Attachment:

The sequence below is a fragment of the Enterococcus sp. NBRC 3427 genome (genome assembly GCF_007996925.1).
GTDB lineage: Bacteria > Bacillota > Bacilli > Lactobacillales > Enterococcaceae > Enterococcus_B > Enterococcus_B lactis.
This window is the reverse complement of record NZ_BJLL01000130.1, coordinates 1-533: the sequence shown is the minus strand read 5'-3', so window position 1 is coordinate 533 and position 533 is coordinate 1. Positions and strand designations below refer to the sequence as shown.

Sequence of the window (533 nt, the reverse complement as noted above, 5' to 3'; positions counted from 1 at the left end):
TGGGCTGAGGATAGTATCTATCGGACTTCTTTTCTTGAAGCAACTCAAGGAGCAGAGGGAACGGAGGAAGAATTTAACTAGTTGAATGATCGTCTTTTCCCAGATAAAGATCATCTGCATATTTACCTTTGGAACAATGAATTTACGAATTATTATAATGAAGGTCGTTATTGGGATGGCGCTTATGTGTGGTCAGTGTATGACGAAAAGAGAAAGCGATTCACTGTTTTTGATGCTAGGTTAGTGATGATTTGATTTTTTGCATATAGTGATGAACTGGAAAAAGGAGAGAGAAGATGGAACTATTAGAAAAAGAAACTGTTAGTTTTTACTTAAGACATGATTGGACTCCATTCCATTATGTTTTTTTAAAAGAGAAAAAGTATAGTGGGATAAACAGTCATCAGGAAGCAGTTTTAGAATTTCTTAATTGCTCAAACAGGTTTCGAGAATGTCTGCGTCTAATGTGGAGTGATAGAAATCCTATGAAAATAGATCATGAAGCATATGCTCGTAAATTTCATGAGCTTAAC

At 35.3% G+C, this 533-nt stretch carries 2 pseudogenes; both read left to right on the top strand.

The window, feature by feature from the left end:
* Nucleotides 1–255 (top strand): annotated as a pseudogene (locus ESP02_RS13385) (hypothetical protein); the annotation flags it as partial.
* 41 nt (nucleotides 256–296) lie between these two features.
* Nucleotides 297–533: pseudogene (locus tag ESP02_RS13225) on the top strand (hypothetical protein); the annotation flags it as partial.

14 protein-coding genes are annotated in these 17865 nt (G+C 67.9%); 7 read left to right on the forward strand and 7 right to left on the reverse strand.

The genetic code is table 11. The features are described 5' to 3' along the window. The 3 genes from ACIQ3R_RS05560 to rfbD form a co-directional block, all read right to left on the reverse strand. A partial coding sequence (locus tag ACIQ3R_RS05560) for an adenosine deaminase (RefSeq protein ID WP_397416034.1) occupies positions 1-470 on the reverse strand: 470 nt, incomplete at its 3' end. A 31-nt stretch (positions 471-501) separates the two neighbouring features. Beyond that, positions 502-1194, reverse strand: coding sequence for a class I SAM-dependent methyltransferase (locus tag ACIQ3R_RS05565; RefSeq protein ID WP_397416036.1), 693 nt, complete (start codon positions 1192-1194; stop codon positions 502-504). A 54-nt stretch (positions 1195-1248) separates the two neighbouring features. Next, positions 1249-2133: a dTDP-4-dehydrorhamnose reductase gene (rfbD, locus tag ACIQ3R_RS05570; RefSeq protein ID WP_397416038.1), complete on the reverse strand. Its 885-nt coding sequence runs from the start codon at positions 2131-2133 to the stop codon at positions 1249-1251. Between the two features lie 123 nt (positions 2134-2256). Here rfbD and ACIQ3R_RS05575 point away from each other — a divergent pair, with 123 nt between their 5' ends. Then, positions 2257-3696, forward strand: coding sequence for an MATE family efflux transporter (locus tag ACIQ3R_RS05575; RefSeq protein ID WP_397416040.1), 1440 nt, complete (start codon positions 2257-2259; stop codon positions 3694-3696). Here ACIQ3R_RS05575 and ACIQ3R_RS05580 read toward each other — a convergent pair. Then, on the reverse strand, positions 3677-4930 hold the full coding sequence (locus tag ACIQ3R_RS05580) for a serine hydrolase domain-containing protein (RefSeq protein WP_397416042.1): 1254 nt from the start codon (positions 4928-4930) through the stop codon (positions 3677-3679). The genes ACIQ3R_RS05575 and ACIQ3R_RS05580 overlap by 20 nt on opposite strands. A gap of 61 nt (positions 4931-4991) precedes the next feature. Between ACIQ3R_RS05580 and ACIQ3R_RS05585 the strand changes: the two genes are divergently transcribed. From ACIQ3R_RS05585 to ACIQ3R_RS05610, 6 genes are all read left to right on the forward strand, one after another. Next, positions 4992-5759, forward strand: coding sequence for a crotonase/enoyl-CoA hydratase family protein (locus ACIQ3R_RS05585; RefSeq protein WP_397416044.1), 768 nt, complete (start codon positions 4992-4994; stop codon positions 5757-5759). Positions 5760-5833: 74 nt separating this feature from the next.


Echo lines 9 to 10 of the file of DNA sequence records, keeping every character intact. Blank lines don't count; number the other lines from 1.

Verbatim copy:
* 41 nt (nucleotides 256–296) lie between these two features.
* Nucleotides 297–533: pseudogene (locus tag ESP02_RS13225) on the top strand (hypothetical protein); the annotation flags it as partial.